Remember My Brother and the Other Murdered Israeli Olympians

Each time we, the survivors of the fallen Israeli athletes of the Munich Olympic Games, face another rejection of our call for an official minute’s silence at the London Games, we feel the same sting of emotion experienced in the late summer of 1972, but also the resolve to ensure that our sons, husbands, and brothers are never forgotten.

Barbara Berger
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Barbara Berger

A moment of silence may not seem like much. Indeed, to a grieving parent or sibling or friend, to a nation too often beset by terror, no ceremony can ease the pain of a lost loved one or end the period of mourning for a life cut short. No moment of silent recognition can drown out the terrifying echoes of an unwarranted massacre nor can it erase memories of horror and loss.

For us, for all of the families of the 11 Israeli athletes murdered at the Munich Olympic Games 40 years ago, nothing can fully alleviate our anguish. But with the Olympics just begun anew this year, it seems long past time for the world to offer a single moment of silence, respect, and remembrance to those residents of Munich’s Olympic Village who were murdered on a dark September day four decades ago. And there has never been an official moment of silence to the Munich 11 at any of the Olympics since.

The State of Israel has requested a time for commemoration again and again, only to be rebuffed by the International Olympic Committee, only to be told that a separate, independent, unseen ceremony should suffice. International Olympic Committee chair Jacque Rogge conducted just such a small private ceremony last week but again rejected requests to do something more appropriate.

With each rejected plea, we, the survivors of the fallen Israelis, feel the same sting of emotion experienced in the late summer of 1972. Yet we also feel something more powerful: Resolve, courage, the will to carry on, to ensure that our sons, husbands, and brothers are never forgotten.

In years past, our urgent search for allies and partners in this campaign has come up empty. Just think: At the 2002 Olympics in Salt Lake City, Utah – where the world bore witness to tributes to the victims of 9/11 and a specially-choreographed performance to remember Olympian Florence Griffith Joyner – the Olympic leadership didn’t see it fit to mark the 30th anniversary of Munich in an equally public manner.

How our appeals for commemoration at the Salt Lake City Olympics were rejected made it seem as if the tragedy in Munich never happened. It was an affront to the memory of our loved ones.

Now, times have changed. A once-lonely fight has gained many supporters from across the globe. More than 100,000 people have signed our online petition to demand a moment of silence. A coalition of nations, including this year’s host, the United Kingdom, has joined our cause.

Most significantly, the President of the United States, Barack Obama, declared his support, with the White House stating that it “absolutely supports the campaign for a minute of silence at the Olympics to honor the Israeli athletes killed in Munich.” The President has placed himself on the right side of history in this matter. He has elevated our call to the highest levels of public discourse. For this, all of our families will forever be touched and grateful.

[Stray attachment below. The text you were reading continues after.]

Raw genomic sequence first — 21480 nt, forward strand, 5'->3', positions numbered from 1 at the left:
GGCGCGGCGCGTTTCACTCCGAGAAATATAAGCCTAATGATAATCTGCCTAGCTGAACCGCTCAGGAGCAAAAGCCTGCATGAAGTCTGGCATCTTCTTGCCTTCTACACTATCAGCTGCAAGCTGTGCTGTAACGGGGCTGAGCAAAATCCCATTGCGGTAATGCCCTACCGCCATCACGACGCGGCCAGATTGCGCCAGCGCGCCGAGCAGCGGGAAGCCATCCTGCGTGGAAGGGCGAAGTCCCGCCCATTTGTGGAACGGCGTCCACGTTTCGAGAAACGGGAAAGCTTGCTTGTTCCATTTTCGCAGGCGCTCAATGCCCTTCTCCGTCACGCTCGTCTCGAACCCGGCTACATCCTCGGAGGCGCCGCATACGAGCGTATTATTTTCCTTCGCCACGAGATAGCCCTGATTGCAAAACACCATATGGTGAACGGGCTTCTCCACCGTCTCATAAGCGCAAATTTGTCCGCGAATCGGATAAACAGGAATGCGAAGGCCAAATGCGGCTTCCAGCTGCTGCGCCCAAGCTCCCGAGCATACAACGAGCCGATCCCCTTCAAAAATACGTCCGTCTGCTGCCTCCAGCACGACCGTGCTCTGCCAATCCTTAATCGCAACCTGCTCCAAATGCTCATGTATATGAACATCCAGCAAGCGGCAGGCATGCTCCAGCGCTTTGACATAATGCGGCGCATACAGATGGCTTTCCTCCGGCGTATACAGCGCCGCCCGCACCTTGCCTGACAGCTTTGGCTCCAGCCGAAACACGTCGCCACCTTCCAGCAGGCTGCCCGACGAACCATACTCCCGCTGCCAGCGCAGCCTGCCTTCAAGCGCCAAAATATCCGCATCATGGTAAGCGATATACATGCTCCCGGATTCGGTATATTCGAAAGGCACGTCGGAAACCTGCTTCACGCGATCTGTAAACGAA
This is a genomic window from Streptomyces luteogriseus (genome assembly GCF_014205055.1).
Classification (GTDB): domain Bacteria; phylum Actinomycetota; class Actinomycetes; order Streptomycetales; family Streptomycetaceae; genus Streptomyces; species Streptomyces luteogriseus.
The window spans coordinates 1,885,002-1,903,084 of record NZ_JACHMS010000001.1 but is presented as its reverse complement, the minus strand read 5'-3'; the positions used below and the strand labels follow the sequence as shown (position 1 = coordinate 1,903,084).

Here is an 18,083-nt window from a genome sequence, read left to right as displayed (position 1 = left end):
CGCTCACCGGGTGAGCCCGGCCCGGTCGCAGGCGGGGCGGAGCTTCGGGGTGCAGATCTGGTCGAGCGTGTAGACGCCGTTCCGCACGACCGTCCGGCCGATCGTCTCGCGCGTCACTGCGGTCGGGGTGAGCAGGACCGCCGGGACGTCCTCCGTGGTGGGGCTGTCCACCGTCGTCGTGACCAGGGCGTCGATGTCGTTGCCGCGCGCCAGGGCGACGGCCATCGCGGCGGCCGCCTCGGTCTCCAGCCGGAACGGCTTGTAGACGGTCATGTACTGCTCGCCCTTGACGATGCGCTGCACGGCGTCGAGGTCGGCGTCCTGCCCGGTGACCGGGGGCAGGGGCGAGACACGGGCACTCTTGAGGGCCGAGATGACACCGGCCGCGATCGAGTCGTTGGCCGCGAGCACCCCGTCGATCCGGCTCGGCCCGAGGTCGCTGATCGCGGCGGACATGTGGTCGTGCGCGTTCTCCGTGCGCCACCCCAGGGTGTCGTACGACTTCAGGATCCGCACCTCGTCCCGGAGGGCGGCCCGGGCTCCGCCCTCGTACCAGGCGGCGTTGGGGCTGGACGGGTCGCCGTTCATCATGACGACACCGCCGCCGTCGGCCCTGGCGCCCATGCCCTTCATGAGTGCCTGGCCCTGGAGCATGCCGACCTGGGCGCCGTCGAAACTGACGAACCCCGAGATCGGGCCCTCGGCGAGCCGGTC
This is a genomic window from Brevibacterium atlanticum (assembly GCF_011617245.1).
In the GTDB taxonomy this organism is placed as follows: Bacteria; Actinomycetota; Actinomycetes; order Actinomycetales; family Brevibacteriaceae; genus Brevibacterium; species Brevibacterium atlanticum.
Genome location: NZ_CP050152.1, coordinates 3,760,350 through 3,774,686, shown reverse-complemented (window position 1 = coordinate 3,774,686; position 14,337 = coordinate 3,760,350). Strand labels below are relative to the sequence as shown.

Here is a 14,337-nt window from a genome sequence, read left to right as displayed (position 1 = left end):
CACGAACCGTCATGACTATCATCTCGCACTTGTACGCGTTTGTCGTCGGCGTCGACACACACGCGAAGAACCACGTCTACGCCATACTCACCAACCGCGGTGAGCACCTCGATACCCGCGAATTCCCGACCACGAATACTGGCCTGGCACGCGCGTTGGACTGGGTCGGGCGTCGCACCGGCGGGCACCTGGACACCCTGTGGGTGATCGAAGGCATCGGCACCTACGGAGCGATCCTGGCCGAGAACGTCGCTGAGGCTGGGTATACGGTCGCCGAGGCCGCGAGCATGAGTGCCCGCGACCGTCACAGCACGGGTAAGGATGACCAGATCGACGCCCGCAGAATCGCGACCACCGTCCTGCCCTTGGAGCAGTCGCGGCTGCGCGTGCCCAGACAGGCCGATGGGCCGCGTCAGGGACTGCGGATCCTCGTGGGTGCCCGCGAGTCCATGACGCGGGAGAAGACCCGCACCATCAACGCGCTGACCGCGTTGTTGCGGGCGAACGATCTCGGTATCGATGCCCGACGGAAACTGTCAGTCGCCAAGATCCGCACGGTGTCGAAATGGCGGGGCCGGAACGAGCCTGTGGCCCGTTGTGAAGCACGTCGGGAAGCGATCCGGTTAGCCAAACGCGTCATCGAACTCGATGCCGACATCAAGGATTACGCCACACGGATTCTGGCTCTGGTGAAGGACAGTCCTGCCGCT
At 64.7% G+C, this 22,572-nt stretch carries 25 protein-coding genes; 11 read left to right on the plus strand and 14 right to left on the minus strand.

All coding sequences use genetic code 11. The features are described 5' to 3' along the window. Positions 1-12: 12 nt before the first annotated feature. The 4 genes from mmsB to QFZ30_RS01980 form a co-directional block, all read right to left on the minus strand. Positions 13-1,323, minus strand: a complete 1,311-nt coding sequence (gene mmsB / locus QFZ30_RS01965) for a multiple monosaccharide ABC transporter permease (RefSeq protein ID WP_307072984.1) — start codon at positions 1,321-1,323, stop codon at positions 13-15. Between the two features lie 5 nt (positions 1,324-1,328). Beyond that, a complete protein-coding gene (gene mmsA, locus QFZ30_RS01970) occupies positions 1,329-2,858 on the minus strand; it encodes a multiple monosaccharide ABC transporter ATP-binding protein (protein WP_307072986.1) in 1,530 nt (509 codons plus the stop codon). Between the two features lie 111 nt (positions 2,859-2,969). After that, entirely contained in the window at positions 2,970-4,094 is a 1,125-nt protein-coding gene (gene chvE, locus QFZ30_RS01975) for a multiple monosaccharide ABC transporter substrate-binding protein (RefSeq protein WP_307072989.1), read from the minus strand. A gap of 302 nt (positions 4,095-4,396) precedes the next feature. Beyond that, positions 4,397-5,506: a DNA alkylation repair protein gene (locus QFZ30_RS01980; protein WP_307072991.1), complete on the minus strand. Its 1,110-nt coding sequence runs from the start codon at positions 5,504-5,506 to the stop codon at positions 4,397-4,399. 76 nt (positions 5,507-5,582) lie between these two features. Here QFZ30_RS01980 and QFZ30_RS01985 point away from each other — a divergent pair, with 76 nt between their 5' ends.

Former Governor Mitt Romney, the presumed Republican nominee for president and Mr. Obama’s opponent this fall, followed suit a few days later, and for this we are also grateful. But Mr. Romney was painfully silent on the issue of a minute of silence when he attended the Games this past weekend and when he subsequently traveled to Israel, just as he was silent to our pleas in 2002 when he oversaw the Olympics in Salt Lake City.

As we embrace the excitement of the Olympics in London, Israelis and Jews worldwide take pride in watching the athletes of Israel march into the Olympic opening ceremonies and compete in so many different sports. Their presence is the ultimate answer to the terrorist acts of Munich. Their courage is a testament to our will as a people. Their heads held high, unafraid to walk beneath or wear the Star of David, is a reminder to the world that we are still here. We will not rest. We must all remember.

A moment of silence, a formal recognition of this horrific tragedy, an official commemoration for the world to see – this would not just be a memorial for Israel; it would be a memorial for all Olympians. Our children and brothers, the Munich 11, were not only children of Israel, but children of the Olympics. They embodied the Olympic spirit of teamwork and community, of honest competition and our common humanity. They were integral embers in the flame of the Olympic torch.

They were killed only because of who they were: Jews, Israelis, champions of the Jewish state.

They were athletes as well, part of the fabric of the Games. Surely, the international community of athletes and their fans can take a moment to remember, to reject the forces of hatred and violence that took the lives of fellow competitors.

A moment of silence may not seem like much. But to us, to the families who lost so much, that silent respect will speak volumes.

Barbara Berger was 22 when her brother David Mark Berger, a weightlifter, left their suburban Cleveland home to compete in the 1972 Munich Olympics as a member of the Israeli team. He was murdered by Palestinian terrorists, along with ten of his coaches and teammates. Barbara Berger lives in Portland, Maine.

Remembering the Munich 11 in Israel.Credit: Nir Keidar



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